Research from Columbia University Medical Center in New York shows that a simple change of diet may lead to Alzheimer’s patients leading a longer life. The study shows that patients who adhere to a more Mediterranean diet rather than a traditional Western diet, tend to live longer.
During the study, they followed 192 Alzheimer’s patients, all living in New York, for an average of four and half years. Over the course of the study, 85 of the patients passed away.
The results showed that those who most carefully stuck to a Mediterranean diet were 76% less likely to die that those who least followed the diet.
More exactly, Alzheimer’s patients who stuck to the diet moderately live on average 1.3 years longer than those who stuck to the diet the least. And those who really religiously stuck to the diet lived 4 years longer.
The same researchers had done a previous study and the results of that one were that healthy people who ate a Mediterranean diet had a lower risk of ever developing Alzheimer’s in the first place.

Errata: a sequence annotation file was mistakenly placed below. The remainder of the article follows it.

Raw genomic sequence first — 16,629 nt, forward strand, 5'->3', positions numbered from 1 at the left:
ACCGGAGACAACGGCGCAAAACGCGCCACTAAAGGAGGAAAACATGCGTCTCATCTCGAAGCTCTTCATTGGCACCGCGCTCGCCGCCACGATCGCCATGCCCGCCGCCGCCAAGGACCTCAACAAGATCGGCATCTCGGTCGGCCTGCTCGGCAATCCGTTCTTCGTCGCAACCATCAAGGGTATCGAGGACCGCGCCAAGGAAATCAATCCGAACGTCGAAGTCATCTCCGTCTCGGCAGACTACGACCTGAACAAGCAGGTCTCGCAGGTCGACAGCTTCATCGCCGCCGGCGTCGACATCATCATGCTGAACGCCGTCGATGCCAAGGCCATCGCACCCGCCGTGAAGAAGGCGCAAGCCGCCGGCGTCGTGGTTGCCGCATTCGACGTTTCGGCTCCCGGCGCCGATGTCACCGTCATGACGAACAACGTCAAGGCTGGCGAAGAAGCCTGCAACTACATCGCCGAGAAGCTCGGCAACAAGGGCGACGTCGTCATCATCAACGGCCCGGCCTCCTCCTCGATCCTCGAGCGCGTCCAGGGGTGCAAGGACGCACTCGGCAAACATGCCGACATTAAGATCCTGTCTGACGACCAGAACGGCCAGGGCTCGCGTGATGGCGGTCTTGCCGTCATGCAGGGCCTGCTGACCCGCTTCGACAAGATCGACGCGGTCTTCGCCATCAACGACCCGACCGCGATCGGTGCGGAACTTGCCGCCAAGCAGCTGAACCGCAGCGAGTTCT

A Mediterranean diet is not really all that hard to follow. It consists of a large volume of vegetables, legumes such as peas and beans, fruits, cereals-not the sugar coated ones- fish and monounsaturated fatty acids which are found in nuts and avocados, olive oil- oleic acid- grapeseed oil, ground nut oil, peanut oil, flaxseed oil, sesame oil and corn oil and a mild to moderate amount of alcohol. What the diet does not have are a lot of saturated fatty acids, dairy products, meat and poultry. Following a diet like this is not only beneficial for Alzheimer’s Patients. Studies have shown that healthy people who do tend to live longer overall than those who do not. You do not have to eliminate things like meat altogether, just reduce their percentage and increase that of the fruits and vegetables. Of course the more you do, the better off your chances are.
The researchers are planing to do further studies to see if the benefits of a Mediterranean diet go beyond an extended life span and also make the quality of life better by slowing down the rates of cognitive decline and enabling them to maintain their daily living skills.
The author of the study is Nikos Scarmeas, MD, MSc, of Columbia University Medical Center in New York, and member of the American Academy of Neurology.
The study was funded by grants from the National Institute on Aging and the Taub Institute for Research on Alzheimer’s Disease and the Aging Brain at Columbia University.
source: American Academy of Neurology http://www.aan.com/